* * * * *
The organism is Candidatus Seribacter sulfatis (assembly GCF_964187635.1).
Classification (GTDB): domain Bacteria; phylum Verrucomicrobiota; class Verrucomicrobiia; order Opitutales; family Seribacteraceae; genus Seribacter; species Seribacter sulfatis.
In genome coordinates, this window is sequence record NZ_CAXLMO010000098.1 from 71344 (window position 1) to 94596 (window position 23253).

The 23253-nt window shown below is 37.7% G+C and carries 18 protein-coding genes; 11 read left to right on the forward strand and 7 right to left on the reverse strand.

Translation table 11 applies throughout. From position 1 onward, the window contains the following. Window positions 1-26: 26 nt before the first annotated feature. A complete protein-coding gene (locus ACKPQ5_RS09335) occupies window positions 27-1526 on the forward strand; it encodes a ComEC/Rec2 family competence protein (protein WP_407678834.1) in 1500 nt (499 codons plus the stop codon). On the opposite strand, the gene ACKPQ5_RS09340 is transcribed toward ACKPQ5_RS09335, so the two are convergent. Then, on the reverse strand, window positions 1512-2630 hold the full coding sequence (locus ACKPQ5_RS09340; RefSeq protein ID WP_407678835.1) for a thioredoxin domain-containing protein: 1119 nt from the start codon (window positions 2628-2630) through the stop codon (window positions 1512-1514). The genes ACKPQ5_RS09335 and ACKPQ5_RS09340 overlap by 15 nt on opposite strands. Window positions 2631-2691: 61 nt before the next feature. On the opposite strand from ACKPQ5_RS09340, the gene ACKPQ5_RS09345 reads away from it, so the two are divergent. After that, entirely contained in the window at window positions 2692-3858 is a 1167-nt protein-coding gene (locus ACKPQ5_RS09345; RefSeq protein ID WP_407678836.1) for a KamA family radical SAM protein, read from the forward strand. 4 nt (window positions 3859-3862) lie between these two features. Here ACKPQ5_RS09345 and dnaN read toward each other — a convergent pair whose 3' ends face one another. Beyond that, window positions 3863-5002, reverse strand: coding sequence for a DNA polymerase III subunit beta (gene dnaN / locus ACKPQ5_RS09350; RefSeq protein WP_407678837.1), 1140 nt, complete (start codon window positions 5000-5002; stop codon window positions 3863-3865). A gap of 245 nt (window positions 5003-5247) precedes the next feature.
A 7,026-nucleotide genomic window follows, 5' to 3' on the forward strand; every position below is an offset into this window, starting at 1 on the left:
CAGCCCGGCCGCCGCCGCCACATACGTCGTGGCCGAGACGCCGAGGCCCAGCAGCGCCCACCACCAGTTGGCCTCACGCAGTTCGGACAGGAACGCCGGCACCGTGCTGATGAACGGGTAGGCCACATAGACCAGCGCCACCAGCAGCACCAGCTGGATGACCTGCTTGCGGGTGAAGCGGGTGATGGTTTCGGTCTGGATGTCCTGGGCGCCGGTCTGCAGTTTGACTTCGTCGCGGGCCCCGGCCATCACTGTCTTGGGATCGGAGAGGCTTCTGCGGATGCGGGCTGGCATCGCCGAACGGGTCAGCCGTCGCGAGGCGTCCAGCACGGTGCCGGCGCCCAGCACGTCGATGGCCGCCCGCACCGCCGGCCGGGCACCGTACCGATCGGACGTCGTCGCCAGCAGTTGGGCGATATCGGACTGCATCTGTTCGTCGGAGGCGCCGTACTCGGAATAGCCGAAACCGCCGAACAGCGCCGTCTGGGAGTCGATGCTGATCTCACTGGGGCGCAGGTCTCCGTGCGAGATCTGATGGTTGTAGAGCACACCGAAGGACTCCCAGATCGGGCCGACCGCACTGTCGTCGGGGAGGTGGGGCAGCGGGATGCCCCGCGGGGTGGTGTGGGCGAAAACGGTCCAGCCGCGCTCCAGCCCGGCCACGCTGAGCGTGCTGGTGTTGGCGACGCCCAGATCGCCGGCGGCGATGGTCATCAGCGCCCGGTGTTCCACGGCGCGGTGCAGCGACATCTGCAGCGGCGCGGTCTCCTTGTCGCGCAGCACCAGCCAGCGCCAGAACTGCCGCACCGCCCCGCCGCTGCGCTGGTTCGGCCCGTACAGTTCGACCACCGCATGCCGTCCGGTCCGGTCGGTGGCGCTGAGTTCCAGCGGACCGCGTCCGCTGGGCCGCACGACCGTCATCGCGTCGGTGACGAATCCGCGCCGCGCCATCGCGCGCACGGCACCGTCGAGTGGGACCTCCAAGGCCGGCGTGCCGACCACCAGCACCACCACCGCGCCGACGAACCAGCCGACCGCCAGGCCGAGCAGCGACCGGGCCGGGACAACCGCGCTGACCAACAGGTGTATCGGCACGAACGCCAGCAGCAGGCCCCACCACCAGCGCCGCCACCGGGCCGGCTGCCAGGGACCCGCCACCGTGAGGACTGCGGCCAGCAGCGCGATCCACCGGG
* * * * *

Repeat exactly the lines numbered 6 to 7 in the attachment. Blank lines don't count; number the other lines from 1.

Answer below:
A 7,026-nucleotide genomic window follows, 5' to 3' on the forward strand; every position below is an offset into this window, starting at 1 on the left:
CAGCCCGGCCGCCGCCGCCACATACGTCGTGGCCGAGACGCCGAGGCCCAGCAGCGCCCACCACCAGTTGGCCTCACGCAGTTCGGACAGGAACGCCGGCACCGTGCTGATGAACGGGTAGGCCACATAGACCAGCGCCACCAGCAGCACCAGCTGGATGACCTGCTTGCGGGTGAAGCGGGTGATGGTTTCGGTCTGGATGTCCTGGGCGCCGGTCTGCAGTTTGACTTCGTCGCGGGCCCCGGCCATCACTGTCTTGGGATCGGAGAGGCTTCTGCGGATGCGGGCTGGCATCGCCGAACGGGTCAGCCGTCGCGAGGCGTCCAGCACGGTGCCGGCGCCCAGCACGTCGATGGCCGCCCGCACCGCCGGCCGGGCACCGTACCGATCGGACGTCGTCGCCAGCAGTTGGGCGATATCGGACTGCATCTGTTCGTCGGAGGCGCCGTACTCGGAATAGCCGAAACCGCCGAACAGCGCCGTCTGGGAGTCGATGCTGATCTCACTGGGGCGCAGGTCTCCGTGCGAGATCTGATGGTTGTAGAGCACACCGAAGGACTCCCAGATCGGGCCGACCGCACTGTCGTCGGGGAGGTGGGGCAGCGGGATGCCCCGCGGGGTGGTGTGGGCGAAAACGGTCCAGCCGCGCTCCAGCCCGGCCACGCTGAGCGTGCTGGTGTTGGCGACGCCCAGATCGCCGGCGGCGATGGTCATCAGCGCCCGGTGTTCCACGGCGCGGTGCAGCGACATCTGCAGCGGCGCGGTCTCCTTGTCGCGCAGCACCAGCCAGCGCCAGAACTGCCGCACCGCCCCGCCGCTGCGCTGGTTCGGCCCGTACAGTTCGACCACCGCATGCCGTCCGGTCCGGTCGGTGGCGCTGAGTTCCAGCGGACCGCGTCCGCTGGGCCGCACGACCGTCATCGCGTCGGTGACGAATCCGCGCCGCGCCATCGCGCGCACGGCACCGTCGAGTGGGACCTCCAAGGCCGGCGTGCCGACCACCAGCACCACCACCGCGCCGACGAACCAGCCGACCGCCAGGCCGAGCAGCGACCGGGCCGGGACAACCGCGCTGACCAACAGGTGTATCGGCACGAACGCCAGCAGCAGGCCCCACCACCAGCGCCGCCACCGGGCCGGCTGCCAGGGACCCGCCACCGTGAGGACTGCGGCCAGCAGCGCGATCCACCGGG